Plaque commemorates 1846 arrival of Brooklyn

OAKLAND, Calif. — A crowd of descendants, well wishers and history buffs gathered at the Oakland California Temple grounds Oct. 26 as Elder R. Randall Huff, Area Authority Seventy, dedicated a long-awaited plaque commemorating the arrival in 1846 of 240 pioneer saints on the ship Brooklyn.

Simple in design and secured of granite from the location of the stone for the Salt Lake Temple, the monument was placed in a setting offering a spectacular view of the San Francisco Bay and Golden Gate Bridge.

Elder Huff reminded all of the tremendous sacrifices, faith and courage of these pioneers. Continuing, he referred to teachings of the Prophet Joseph Smith, who said, "A religion that doesn't require the sacrifice of all things never has power sufficient to produce the faith necessary unto life and salvation. For it is by the medium of this sacrifice, and this alone, that a person knows that a course of life he or she is pursuing is according to the will of God."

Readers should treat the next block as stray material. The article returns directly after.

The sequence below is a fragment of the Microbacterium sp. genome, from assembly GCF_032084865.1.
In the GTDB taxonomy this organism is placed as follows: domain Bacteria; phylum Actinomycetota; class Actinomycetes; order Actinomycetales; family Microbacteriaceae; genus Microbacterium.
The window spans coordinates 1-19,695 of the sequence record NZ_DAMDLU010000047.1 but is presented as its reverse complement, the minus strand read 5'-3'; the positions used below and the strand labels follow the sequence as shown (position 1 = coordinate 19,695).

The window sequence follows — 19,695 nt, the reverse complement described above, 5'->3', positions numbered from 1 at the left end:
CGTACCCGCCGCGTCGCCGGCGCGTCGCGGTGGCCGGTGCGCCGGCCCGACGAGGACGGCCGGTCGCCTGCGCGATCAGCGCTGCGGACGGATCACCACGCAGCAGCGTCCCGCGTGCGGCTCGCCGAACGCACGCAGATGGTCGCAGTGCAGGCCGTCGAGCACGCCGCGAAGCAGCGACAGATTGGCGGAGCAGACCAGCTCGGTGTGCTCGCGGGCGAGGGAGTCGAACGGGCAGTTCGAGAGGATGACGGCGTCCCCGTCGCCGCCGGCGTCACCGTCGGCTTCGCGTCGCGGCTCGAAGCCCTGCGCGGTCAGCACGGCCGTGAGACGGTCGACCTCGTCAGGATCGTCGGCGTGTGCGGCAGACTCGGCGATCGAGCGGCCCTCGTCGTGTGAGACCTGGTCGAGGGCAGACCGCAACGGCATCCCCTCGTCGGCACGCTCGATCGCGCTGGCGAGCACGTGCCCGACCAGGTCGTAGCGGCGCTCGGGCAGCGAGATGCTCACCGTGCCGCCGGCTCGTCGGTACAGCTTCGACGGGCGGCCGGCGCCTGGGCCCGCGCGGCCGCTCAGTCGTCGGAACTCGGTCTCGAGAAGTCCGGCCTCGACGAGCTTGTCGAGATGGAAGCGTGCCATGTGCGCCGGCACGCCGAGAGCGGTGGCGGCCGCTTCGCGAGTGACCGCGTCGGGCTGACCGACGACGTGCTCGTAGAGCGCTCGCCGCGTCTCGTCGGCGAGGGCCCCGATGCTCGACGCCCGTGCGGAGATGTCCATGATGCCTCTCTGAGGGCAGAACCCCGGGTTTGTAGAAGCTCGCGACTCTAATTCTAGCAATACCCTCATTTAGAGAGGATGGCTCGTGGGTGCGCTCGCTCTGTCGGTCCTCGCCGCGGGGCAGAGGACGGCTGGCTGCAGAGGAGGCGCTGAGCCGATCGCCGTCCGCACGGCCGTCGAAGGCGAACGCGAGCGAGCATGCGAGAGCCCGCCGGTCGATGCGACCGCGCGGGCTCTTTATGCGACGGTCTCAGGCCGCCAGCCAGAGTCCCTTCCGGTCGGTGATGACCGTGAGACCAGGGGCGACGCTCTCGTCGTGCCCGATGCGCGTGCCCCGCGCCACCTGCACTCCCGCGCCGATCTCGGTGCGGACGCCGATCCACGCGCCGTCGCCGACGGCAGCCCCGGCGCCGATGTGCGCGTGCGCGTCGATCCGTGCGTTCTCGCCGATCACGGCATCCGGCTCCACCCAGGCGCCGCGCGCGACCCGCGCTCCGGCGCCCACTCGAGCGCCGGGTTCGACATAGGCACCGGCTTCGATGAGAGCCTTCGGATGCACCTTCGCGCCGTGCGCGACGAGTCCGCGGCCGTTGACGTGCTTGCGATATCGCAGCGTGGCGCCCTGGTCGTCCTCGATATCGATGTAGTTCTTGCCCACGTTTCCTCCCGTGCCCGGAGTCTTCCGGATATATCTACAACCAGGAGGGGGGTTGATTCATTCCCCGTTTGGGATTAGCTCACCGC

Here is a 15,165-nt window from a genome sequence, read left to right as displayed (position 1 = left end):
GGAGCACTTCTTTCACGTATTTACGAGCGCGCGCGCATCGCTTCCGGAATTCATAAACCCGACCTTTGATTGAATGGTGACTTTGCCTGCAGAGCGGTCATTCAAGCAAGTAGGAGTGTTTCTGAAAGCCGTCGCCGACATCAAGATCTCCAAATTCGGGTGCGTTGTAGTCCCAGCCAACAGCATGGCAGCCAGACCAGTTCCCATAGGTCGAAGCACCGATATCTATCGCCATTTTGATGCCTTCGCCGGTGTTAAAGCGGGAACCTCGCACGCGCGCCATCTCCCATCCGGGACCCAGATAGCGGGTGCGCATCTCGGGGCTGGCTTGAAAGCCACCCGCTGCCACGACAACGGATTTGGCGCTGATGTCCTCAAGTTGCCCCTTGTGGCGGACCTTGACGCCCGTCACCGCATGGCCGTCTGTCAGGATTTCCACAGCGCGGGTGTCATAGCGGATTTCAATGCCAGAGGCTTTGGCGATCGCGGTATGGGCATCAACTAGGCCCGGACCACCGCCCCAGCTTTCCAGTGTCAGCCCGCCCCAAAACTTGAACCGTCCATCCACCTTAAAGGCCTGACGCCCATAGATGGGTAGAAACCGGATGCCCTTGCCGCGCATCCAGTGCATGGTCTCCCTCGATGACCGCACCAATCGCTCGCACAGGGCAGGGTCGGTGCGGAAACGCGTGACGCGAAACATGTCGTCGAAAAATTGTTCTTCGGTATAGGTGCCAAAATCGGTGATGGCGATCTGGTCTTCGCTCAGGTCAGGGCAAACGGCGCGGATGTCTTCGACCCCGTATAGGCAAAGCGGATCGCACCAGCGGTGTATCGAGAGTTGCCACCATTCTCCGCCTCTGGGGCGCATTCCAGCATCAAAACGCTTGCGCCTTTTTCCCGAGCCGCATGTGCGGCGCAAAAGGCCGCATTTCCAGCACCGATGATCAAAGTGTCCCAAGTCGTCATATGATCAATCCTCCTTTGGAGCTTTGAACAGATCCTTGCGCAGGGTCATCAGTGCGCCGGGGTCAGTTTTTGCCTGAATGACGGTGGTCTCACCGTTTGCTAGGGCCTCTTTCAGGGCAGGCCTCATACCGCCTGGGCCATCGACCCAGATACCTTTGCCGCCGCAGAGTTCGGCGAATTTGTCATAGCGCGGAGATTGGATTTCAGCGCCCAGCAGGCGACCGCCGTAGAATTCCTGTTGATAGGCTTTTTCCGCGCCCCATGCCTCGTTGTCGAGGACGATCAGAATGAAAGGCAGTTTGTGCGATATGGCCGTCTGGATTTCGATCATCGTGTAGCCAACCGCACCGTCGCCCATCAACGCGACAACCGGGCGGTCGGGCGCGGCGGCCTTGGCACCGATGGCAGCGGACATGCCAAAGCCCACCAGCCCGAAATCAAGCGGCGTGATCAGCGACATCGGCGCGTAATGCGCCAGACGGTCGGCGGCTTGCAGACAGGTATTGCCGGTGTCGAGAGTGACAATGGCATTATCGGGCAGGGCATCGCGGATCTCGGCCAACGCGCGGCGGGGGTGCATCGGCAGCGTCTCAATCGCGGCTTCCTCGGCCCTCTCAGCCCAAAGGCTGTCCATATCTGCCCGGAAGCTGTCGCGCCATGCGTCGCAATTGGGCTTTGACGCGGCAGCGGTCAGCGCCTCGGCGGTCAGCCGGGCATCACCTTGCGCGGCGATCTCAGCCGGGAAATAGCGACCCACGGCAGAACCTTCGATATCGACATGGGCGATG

Oakland's afternoon program began with a presentation by the Santa Rosa California Stake choir, under the direction of Melva Wheelwright, chronicling through original songs and music the Brooklyn's voyage.

Jack Marshall, president of the Brooklyn Association, Bay Area Chapter, added to the musical history with added notes of interest and facts about the voyage. He also praised the many who had contributed so much time, energy and financial support to bringing about the completion of the monument, adding that if those sea-going pioneers could do what they did, this generation could do as much.

Bother Marshall then counseled the audience, "Remember the past with appreciation. Live the present with responsibility, and plan for the future with hope."

A reception was held at the visitors center where the Santa Rosa Califonia Stake choir presented more of the Brooklyn's history, and the documentary film "Forgotten Voyage" was shown.

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